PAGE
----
Publius Speaks

Publius Speaks
Become A Follower

Saturday, February 18, 2012

Women’s Health or Religious Freedom: Hiding the Real Issue

The latest “flap” over heath care law is an example of a controversy being defined that doesn’t quite get at all the underlying issues.

Apparently, most of the protagonists, and certainly the media analysts, were satisfied with the issues as presented in the title of this piece.  So let’s take a look at them.

The Obama administration announced on Jan. 20 that Catholic hospitals and other religious institutions would have an extra year to comply with a new requirement that  health plans must provide contraceptive benefits at no cost to their members. The extra year to comply was no consolation to Catholic bishops, who were infuriated that the law required most health plans to eventually offer free contraception.  They argued that it amounted to forcing members of the church, which has long opposed birth control, to offer it or pay for it in health plans. The coverage of contraceptive services could include abortion-inducing drugs, the church said.

Before going any further, it is important to know what the new rule actually said.  Otherwise, the issues get clouded by rhetoric that has little or nothing to do with the real issues (for instance, it clearly forbids coverage of “abortifacient“ drugs).  The Rule is summarized as follows:

Contraception and contraceptive counseling: Women will have access to all Food and Drug Administration-approved contraceptive methods, sterilization procedures, and patient education and counseling. These recommendations do not include abortifacient drugs. Most workers in employer-sponsored plans are currently covered for contraceptives. Family planning services are an essential preventive service for women and critical to appropriately spacing and ensuring intended pregnancies, which results in improved maternal health and better birth outcomes.”

So, let us be clear: we are concerned here with women having access to important preventive services, including contraceptives and contraceptive counseling.  It is not about attacks on religion, or condoning abortions, or  forcing individual Catholics, or the Roman Catholic Church, to change their beliefs.  The rule does not apply to houses of worship, but does apply to church-affiliated hospitals, colleges, and social service agencies, most of which receive federal funding to aid their operations.

Kathleen Sebelius, President Obama's secretary of Health and Human Services (HHS),  said the rule, while allowing some exceptions and giving church-linked institutions a year from Aug. 1 to comply, is designed to ensure that women have access to birth control without co-pays or a deductible.  "Scientists have abundant evidence that birth control has significant health benefits for women and their families," she also said. "It is documented to significantly reduce health costs, and is the most commonly taken drug in America by young and middle-aged women."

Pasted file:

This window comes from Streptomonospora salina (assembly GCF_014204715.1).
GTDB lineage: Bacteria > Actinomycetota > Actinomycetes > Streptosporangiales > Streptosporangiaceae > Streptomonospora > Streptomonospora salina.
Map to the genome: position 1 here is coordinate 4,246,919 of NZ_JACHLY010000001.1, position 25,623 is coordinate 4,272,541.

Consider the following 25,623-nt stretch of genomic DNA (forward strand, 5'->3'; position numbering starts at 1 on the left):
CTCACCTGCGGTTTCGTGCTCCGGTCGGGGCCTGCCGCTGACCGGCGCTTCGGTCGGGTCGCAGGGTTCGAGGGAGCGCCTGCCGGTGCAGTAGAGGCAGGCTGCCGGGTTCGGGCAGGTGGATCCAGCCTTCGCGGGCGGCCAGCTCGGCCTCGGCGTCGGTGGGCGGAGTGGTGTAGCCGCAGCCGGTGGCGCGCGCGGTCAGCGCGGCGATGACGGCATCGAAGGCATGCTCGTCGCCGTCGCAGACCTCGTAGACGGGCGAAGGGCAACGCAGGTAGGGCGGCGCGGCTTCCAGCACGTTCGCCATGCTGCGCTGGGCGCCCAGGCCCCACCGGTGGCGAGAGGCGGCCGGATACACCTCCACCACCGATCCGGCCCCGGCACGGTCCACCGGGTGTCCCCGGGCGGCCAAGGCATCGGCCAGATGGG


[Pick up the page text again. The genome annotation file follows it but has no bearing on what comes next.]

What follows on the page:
On the other hand, Alexander Sample, Bishop of Marquette, Mich., in one of the letters read to local Catholics, said: “Almost all health insurers will be forced to include those 'services' in the health policies they write. And almost all individuals will be forced to buy that coverage as a part of their policies."  Critics of the move said it puts many employees at Catholic hospitals in the position of performing services that would violate their conscience.  The U.S. Conference of Catholic Bishops fiercely opposed the new rule, which it said "forces religious employers and schools to sponsor and subsidize coverage that violates their beliefs" and "forces religious employees and students to purchase coverage that violates their beliefs."

“Some have noted that HHS included a religious exemption in the new mandate. But to be eligible for this exemption, an organization must meet four strict criteria, including the requirement that it both hire and serve primarily people of its own faith. Catholic hospitals, for example, would have to eject their non-Catholic employees and limit their patients to Catholics in order to qualify for the exemption.”  (from Statement by The Most Rev. Kevin C. Rhoades, bishop of the Fort Wayne-South Bend Diocese)